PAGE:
The Adventist denomination’s North American Division started renovation this week of the building where its new offices will be located. The division staff will move out of the denomination’s General Conference (GC) office in Silver Spring (Maryland) in April next year and into the new facility in Columbia (Maryland) about 12 miles further north on Route 29. The NAD includes the Adventist churches, institutions and organizations in the United States, Canada, Bermuda and Guam-Micronesia. Although the denomination began in the U.S. with the organization of the GC in 1863, the NAD remained a legal fiction until the mid 1980s when it was organized along the lines of the other “divisions.” Unlike most Protestant denominations, the Adventist faith has a centralized global authority structure with the 13 world “divisions” playing an increasingly important role as the number of adherents pushes past 30 million and it becomes more and more difficult to make decisions that can be implemented in hundreds of nations and thousands of cultures.

Keviez Wilson, a graduating senior at Oakwood Adventist Academy in Huntsville (Alabama), has been named a Gates Millennium Scholar. Out of more than three million high school graduates this year in the United States, he is one of only a thousand who received this award which includes a full scholarship at any accredited institution for ten years through the completion of a Ph.D. or other terminal degree. Wilson is student association president at the academy and has selected nearby Oakwood University for his college with plans to pursue a career in medicine. So far as Adventist Today has been able to determine, Wilson is the only Adventist among the 2016 Gates Millennium Scholars. If you know otherwise, please send an Email to atoday@atoday.org with “Millennium Scholar” in the subject line.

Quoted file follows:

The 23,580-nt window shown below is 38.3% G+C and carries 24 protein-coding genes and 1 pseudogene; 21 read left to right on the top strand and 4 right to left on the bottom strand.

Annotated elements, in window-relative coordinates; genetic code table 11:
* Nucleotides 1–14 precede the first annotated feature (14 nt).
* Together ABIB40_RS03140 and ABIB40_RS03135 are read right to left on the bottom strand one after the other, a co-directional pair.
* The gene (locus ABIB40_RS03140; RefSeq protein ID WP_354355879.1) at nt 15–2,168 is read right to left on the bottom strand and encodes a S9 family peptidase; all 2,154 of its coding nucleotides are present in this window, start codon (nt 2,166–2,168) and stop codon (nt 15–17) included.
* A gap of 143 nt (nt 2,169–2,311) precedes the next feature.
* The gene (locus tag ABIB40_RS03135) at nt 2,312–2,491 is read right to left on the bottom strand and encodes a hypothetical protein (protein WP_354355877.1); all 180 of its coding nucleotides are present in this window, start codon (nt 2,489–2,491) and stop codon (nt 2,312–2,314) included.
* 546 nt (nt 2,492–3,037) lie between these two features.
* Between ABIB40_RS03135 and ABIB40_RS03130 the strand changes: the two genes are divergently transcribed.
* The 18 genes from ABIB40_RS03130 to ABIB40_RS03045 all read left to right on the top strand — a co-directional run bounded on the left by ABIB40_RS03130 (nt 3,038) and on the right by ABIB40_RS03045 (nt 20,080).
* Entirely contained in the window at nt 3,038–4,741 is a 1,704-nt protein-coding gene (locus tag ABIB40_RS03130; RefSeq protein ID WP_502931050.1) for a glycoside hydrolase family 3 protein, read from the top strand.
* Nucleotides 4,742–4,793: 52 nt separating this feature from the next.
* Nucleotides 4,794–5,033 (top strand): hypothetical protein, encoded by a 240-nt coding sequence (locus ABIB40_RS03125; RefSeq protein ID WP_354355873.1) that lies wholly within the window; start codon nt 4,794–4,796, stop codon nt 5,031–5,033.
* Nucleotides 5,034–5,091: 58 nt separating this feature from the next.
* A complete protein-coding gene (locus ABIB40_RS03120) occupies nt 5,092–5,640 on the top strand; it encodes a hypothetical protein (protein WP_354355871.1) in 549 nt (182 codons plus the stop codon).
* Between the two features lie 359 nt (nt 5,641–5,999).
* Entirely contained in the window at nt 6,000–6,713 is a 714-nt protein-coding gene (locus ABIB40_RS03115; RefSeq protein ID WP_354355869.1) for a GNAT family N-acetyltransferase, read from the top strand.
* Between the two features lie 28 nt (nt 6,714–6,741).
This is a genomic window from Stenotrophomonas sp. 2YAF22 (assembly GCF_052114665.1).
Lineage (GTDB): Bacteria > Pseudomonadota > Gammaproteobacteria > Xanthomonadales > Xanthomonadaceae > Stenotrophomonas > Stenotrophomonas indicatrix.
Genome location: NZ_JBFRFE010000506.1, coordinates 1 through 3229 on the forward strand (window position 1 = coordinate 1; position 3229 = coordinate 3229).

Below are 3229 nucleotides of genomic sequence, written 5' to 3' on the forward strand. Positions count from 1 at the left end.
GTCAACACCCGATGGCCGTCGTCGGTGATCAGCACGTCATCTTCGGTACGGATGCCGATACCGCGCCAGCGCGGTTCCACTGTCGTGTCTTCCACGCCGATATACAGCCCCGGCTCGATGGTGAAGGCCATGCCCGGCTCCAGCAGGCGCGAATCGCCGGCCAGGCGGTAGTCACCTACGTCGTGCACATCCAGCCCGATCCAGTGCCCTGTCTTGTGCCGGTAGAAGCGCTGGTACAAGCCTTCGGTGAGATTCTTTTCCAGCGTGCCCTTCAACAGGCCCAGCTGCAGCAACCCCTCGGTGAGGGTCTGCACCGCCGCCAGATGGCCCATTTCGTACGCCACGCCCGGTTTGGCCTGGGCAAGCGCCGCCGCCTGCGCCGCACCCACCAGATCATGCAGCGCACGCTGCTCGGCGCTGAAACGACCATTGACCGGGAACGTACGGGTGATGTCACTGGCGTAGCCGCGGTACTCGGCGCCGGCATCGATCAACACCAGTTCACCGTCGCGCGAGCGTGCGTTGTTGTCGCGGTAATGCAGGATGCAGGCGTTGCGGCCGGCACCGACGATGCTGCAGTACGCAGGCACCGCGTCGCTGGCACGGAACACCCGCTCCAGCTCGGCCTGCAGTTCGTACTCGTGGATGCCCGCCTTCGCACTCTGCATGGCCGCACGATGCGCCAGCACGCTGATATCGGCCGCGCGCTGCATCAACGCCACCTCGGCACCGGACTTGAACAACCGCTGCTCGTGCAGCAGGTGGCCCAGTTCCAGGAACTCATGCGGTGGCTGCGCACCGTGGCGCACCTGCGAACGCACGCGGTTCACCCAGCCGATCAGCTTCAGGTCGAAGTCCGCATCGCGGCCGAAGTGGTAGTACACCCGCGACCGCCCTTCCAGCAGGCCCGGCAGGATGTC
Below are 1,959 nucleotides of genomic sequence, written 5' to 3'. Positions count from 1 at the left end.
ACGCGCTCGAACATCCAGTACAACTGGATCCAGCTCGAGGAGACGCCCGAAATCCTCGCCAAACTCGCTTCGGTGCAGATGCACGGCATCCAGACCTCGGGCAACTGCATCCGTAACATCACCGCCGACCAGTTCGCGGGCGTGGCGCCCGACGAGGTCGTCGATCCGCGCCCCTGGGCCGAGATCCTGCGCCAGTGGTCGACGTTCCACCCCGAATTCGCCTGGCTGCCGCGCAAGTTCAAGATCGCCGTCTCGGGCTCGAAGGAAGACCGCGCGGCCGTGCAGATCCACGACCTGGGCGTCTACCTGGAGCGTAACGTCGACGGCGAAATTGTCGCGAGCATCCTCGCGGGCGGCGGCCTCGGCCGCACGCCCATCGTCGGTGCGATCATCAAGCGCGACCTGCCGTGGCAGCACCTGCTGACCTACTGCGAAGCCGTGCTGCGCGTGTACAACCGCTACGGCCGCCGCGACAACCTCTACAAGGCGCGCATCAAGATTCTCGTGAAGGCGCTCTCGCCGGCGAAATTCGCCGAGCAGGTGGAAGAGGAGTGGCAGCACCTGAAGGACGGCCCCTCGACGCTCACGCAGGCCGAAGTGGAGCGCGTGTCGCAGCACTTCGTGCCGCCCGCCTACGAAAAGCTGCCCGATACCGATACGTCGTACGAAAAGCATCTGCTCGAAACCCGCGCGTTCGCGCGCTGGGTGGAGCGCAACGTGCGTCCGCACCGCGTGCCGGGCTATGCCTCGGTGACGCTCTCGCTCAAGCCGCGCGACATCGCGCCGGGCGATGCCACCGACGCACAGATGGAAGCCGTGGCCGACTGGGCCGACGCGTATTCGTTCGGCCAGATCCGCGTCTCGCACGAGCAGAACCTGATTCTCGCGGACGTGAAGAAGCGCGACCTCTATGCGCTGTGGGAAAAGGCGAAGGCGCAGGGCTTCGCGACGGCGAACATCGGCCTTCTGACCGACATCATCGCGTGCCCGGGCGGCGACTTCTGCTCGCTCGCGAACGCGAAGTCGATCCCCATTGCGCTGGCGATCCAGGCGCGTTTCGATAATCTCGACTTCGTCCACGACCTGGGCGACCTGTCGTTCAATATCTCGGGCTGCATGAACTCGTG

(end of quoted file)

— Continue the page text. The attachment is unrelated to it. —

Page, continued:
The Hope Channel Adventist television service in New Zealand has switched from satellite distribution to “free-to-air” broadcasting in the last month. This means that almost every home among the 4.5 million population will be able to see Adventist television programming instead of the much smaller number with satellite dishes. Information is not available as to which nations have Hope Channel in open broadcasting, but in North America and many other places it is available only through satellite and a limited number of local cable companies. The other Adventist television operations have even more limited distribution.

Pastor Ron Pickell, coordinator of the Adventist Christian Fellowship secular campus ministry for the denomination’s North American Division, was honored with a resolution by the United States Congress last week. The occasion was the 2016 ACF Institute, a yearly summer week of training for leaders of campus ministries at state universities and other public institutions of higher education in the U.S. and Canada. The resolution was introduced by the Honorable Sheila Jackson Lee, member of congress from the 18th district in Texas and the senior of the two members of the U.S. Congress who are Adventists. For two decades Pickell has pastored Adventist churches near major state universities and been accredited as a campus chaplain by these universities. He actively assists local groups that seek to form campus student groups.